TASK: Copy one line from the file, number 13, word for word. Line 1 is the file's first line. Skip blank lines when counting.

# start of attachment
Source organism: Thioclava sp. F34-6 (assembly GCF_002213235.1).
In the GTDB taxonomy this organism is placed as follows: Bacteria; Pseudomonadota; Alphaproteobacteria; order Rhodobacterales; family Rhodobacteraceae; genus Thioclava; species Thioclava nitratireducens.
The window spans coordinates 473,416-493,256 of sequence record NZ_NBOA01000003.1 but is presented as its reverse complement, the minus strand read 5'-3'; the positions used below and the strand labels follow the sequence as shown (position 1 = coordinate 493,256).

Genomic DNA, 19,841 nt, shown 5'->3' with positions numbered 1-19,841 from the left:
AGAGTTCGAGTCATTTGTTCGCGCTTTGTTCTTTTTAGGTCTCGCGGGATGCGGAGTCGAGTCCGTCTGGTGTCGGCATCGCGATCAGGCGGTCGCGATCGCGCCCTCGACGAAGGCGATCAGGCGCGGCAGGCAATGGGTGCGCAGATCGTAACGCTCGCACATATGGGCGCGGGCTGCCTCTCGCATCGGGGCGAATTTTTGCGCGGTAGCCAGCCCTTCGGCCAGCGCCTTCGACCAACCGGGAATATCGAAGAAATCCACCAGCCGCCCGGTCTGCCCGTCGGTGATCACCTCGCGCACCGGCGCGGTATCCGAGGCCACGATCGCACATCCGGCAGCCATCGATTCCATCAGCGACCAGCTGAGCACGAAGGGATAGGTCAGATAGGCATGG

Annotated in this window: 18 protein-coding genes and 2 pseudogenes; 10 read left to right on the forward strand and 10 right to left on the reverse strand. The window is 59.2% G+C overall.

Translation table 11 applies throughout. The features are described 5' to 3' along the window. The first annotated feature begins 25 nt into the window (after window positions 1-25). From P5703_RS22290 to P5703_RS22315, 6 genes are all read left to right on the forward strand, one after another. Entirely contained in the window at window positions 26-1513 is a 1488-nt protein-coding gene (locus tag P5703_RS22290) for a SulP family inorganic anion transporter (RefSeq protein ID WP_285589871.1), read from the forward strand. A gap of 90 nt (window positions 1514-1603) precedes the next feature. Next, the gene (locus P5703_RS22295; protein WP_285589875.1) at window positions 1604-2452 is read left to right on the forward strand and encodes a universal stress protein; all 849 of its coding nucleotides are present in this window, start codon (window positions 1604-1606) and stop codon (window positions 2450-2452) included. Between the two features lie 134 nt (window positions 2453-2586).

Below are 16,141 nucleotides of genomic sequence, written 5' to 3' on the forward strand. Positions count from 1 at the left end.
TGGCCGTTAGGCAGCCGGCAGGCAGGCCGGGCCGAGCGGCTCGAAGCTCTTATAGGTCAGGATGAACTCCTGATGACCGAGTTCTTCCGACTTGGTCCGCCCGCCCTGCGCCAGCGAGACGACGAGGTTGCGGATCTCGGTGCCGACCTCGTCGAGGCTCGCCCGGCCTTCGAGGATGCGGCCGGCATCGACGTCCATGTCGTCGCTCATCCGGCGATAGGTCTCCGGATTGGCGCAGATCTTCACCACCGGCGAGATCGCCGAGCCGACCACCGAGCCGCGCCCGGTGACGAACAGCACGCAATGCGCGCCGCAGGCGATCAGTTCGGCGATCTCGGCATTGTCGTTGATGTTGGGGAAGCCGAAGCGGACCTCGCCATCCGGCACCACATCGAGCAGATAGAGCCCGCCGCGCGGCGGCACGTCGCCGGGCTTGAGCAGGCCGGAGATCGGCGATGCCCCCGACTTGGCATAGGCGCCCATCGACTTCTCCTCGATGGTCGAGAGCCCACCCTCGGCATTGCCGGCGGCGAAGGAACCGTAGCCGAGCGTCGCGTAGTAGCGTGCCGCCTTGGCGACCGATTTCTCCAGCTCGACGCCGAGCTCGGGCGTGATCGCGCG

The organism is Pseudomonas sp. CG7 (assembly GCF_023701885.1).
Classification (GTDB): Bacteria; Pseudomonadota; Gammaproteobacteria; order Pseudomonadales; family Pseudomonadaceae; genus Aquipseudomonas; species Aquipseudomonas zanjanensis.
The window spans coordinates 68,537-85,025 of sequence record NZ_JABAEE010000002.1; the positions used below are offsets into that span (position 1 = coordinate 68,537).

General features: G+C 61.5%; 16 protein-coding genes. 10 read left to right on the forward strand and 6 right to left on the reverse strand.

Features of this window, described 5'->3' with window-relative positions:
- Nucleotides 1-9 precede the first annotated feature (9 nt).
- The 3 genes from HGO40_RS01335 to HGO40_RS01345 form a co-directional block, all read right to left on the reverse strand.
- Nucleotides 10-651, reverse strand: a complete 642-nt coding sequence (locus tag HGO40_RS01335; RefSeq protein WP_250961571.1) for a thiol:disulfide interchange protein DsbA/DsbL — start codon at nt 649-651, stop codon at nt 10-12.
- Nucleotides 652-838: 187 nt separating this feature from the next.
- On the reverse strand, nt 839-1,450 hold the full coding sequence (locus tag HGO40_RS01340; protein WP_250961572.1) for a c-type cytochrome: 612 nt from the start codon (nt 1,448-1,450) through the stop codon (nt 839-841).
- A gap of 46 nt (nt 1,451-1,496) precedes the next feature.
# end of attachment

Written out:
General features: G+C 61.5%; 16 protein-coding genes. 10 read left to right on the forward strand and 6 right to left on the reverse strand.